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Im working on a web service that i want to be RESTful. I know about the CRUD way of doing things, but I have a few things that im not completly clear with. So this is the case:

I have a tracking service that collects some data in the browser (client) and then sends it off to the tracking server. There are 2 cases, one where the profile exists and one where it does not. Finally the service returns some elements that has to be injected to the DOM.

So basically i need 2 web services:

  1. http://mydomain.tld/profiles/
  2. http://mydomain.tld/elements/

Question 1: Right now im only using GET, but im rewriting the server to support CRUD. So in that case i have to use POST if the profile does not exist. Something like http://mydomain.tld/profiles/ and then POST payload have the information to save. If the profile is existing i use PUT and http://mydomain.tld/profiles// and payload of PUT has data to save. All good, but problem is that as far as i understand, xmlhttp does not support PUT. Now is it ok to use POST even though its an update?

Question 2: As said my service returns some elements to be injected into the DOM, when a track is made. Logically, to keep it RESTful, i guess that i would have to use POST/PUT to update the profile and then GET to get the elements to inject. But to save bandwidth and resources on the serverside, it makes more sense to return the elements with the POST/PUT to profiles, even though its a different resource. What are your take on this?

BR/Sune

EDIT:

Question 3: In some cases i only want to update the profile and NOT receive back elements. Could i still use same resource and then using a payload parameter to specify if i want elements, e.g. "dont_receive_elements:true"

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2 Answers 2

up vote 0 down vote accepted

On question #1, are you sure that xmlhttp does not support "put"? I just ran http://www.mnot.net/javascript/xmlhttprequest/ on three browsers (Chrome, Firefox, IE) and according to the output, "put" was successful on all browsers. Following the information on http://www.slideshare.net/apigee/rest-design-webinar (and I highly recommend checking out the many Apigee videos and slideshows on restful API), "put" is recommended for the use case you mention.

But you may be able to avoid this issue entirely by thinking a little differently about your data. Is it possible to consider that you have a profile and that for each profile you have 0 or more sets of payload information? In this model the two cases are: 1. No profile exists, create profile with a POST on .../profiles/ Then add elements/tracking data with posts to .../profile/123/tracks/ (or .../profile/123/elements/) 2. Profile exists, just add the elements/tracking data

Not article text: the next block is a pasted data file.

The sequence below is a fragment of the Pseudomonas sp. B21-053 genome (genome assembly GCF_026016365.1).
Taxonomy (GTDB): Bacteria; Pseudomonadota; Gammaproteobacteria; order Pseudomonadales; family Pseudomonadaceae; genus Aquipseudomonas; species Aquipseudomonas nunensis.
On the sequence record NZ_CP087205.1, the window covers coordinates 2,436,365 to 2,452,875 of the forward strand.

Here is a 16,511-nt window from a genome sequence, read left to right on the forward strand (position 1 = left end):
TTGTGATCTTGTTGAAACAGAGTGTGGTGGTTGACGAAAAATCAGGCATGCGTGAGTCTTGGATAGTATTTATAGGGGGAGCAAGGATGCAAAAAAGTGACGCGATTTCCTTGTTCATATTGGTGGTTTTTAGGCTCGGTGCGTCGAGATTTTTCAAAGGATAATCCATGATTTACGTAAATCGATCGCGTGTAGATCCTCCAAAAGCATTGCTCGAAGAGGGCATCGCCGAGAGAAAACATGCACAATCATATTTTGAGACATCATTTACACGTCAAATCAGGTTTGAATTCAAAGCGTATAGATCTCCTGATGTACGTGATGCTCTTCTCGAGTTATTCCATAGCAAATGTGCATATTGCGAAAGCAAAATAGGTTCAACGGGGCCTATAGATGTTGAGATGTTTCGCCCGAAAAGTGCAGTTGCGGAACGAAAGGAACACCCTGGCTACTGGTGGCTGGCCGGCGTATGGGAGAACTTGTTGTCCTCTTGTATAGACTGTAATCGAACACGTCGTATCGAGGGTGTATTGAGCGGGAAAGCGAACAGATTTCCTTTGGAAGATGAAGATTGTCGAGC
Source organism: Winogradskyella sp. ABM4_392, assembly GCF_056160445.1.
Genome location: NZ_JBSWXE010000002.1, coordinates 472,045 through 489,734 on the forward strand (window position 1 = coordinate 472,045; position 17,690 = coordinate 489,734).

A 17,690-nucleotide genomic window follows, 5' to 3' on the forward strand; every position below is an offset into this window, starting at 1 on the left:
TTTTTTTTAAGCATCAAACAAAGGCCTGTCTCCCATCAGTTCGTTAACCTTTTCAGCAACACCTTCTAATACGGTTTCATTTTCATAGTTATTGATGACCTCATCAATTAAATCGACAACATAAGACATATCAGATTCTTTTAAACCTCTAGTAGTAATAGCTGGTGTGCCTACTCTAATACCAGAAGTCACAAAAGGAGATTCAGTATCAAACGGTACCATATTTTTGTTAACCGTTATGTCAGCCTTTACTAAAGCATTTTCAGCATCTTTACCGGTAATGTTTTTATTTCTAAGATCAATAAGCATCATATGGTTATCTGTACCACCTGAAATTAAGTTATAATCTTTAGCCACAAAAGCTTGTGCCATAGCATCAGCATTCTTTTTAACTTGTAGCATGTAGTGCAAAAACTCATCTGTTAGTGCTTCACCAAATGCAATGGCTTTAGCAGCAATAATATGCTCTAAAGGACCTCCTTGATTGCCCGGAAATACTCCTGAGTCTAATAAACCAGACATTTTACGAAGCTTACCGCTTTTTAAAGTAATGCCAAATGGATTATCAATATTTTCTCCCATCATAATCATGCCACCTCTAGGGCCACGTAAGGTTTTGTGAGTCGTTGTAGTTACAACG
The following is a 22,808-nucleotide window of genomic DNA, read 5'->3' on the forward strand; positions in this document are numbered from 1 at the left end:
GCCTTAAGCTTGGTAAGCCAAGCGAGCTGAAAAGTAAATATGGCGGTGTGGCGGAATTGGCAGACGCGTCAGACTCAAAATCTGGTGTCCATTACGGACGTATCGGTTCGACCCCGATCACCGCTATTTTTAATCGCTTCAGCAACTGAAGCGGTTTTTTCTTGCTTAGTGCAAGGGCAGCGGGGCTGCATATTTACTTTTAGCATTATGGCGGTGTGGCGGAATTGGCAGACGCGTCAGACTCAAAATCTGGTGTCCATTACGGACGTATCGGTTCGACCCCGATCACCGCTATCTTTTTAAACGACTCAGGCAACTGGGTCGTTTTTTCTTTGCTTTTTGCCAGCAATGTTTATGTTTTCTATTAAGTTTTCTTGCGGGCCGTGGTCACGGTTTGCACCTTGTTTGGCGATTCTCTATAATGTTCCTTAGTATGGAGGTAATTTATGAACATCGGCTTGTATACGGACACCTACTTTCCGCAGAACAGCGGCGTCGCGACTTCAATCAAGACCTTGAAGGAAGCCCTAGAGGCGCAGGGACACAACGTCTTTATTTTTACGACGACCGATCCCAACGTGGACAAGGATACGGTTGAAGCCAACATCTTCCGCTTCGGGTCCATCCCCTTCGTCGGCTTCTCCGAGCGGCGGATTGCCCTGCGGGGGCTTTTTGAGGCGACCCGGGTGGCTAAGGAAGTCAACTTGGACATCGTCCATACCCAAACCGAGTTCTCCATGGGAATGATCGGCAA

(Sorry without understanding your model in detail, it is hard to be very precise).

As for question #2 - going with a data model where a profile has 0 or more elements, you could update the profile (adding the necessary elements) and then return the updated profile (and its full graph of elements), saving you any additional gets.

More generally on question #2, as the developer of the API you have a fair amount of freedom in the REST world - if you are focused on making it easy and obvious for the consumers of your API then you are probably fine.

Bottom line: Check out www.apigee.com - they know much more than I.

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thanks for the answer. I will look at the PUT part. Regarding question 2 - my understanding is that in REST world each resource have its own unique uri to be used. In my case i want to save requests to the server by updating/creating one resource and in the same call, actually return another resource. Is that acceptable? The resource im returning could also be GET'ed on its own uri. –  sunebrodersen Jul 13 '12 at 7:40
    
Trying to take the perspective of one of your API developers, it would be somewhat unexpected to post to Resource A and then get back Resource B. And anything unexpected would need to be clearly documented and would represent a little bit of a barrier to learning and using your API. So, if you would be taking this approach to save yourself time, then I would NOT do it. If it is a possible performance issue, I would wait until it was a real performance issue because the success of your API is really based on the ability of others to learn it and use it. Hope this helps, RB –  Richard Berger Jul 13 '12 at 15:46
    
Please don't add signatures or taglines to your posts. –  meagar Jul 17 '12 at 3:27

@Richard - thanks alot for your links and feedback. The solution i came down to is to make the API simple and clean as you suggest in your comment, having seperate calls to each resouce.

Then to be able to save bandwidth and keep performance up, I made a "non-official" function in the API that works like a proxy internally and are called with a single GET, that updates a profile and returns an element. This, i know, is not very restful etc, but it handles my situation and is not part of the official API. The reason i need it to support GET for this i need to call it from javascript and cross domain.

I guess i could have solved the cross domain by using JSONP, but i would still have to make the API "unclean" :)

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